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FAIRFAX--Let's talk about transportation in Virginia. The McDonnell administration has shown it can spend money. It has shown zero ability, thus far, to develop sustainable state revenues so that our highways are not dependent on federal stimulus money.
The current transportation budget is $4.5 billion annually. That arises mostly from federal spending (24 percent), motor fuels tax (19 percent), titling tax on cars (13 percent), and the retail sales tax (12 percent). About 12 percent of that money is dedicated to paying off debt. The remainder must cover the highway maintenance, new road construction, and mass transit.
Here's the problem: The funding model is based on frequent fuel purchases and new vehicle sales. But the trend line is the other way. Modern-day cars are more fuel-efficient and last longer. So our state revenues have been stagnant for years.
We have bridged this problem by shifting up to $500 million annually from new construction to maintenance, so that our existing highways would be paved. We call this the "crossover effect" and it has effectively wiped out our new construction funds.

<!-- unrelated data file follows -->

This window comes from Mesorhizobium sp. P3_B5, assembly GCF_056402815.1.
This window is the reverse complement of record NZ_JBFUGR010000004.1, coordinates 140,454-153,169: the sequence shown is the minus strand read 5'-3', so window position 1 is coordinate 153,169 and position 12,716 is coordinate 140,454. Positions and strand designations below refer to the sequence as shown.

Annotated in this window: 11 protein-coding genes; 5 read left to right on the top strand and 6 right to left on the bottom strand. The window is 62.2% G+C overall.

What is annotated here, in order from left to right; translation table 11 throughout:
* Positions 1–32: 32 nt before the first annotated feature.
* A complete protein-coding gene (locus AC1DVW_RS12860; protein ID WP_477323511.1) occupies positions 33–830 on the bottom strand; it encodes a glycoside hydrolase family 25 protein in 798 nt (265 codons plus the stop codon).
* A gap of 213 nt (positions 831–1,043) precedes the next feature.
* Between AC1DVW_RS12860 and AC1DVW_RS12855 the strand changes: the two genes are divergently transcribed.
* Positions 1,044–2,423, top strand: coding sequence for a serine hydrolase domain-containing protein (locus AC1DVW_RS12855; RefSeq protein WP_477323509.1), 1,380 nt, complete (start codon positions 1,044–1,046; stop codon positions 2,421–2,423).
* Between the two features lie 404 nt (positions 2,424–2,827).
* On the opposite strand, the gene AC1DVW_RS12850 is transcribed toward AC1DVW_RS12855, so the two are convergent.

That strategy cannot last in the long term, as our need for highways and transit increases in eastern Virginia. We must have funds set aside for new projects.
This month, I will also be filing a transportation bill that will increase the existing fuels tax by a dime to 27.5 cents--still well below the national average of 31 cents per gallon. My bill will include an "indexing" so that the fuel taxes adjust automatically based on highway usage and revenues. That new money, approximately $500 million annually, will then be pledged to wipe out the "crossover effect."
You can't get something for nothing. The gas tax is fair in that it charges users of our highways, including the 30 percent of drivers who are not state residents. No other tax spreads the burden that fairly.
My idea may not be the best. Let someone come forward with a better one.
Sen. Chap Petersen, D-34th, represents Fairfax City and parts of Fairfax County in the Virginia state Senate.